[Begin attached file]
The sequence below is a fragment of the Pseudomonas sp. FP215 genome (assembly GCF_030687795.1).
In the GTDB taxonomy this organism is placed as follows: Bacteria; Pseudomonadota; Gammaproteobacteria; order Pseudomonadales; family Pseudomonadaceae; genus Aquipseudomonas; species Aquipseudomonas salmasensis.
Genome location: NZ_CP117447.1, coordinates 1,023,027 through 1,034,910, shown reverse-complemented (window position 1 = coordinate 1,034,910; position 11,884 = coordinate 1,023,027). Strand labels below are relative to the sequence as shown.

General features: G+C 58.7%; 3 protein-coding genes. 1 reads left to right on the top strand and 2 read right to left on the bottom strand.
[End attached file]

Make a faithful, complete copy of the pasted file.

The sequence below is a fragment of the Pseudomonas sp. FP215 genome (assembly GCF_030687795.1).
In the GTDB taxonomy this organism is placed as follows: Bacteria; Pseudomonadota; Gammaproteobacteria; order Pseudomonadales; family Pseudomonadaceae; genus Aquipseudomonas; species Aquipseudomonas salmasensis.
Genome location: NZ_CP117447.1, coordinates 1,023,027 through 1,034,910, shown reverse-complemented (window position 1 = coordinate 1,034,910; position 11,884 = coordinate 1,023,027). Strand labels below are relative to the sequence as shown.

General features: G+C 58.7%; 3 protein-coding genes. 1 reads left to right on the top strand and 2 read right to left on the bottom strand.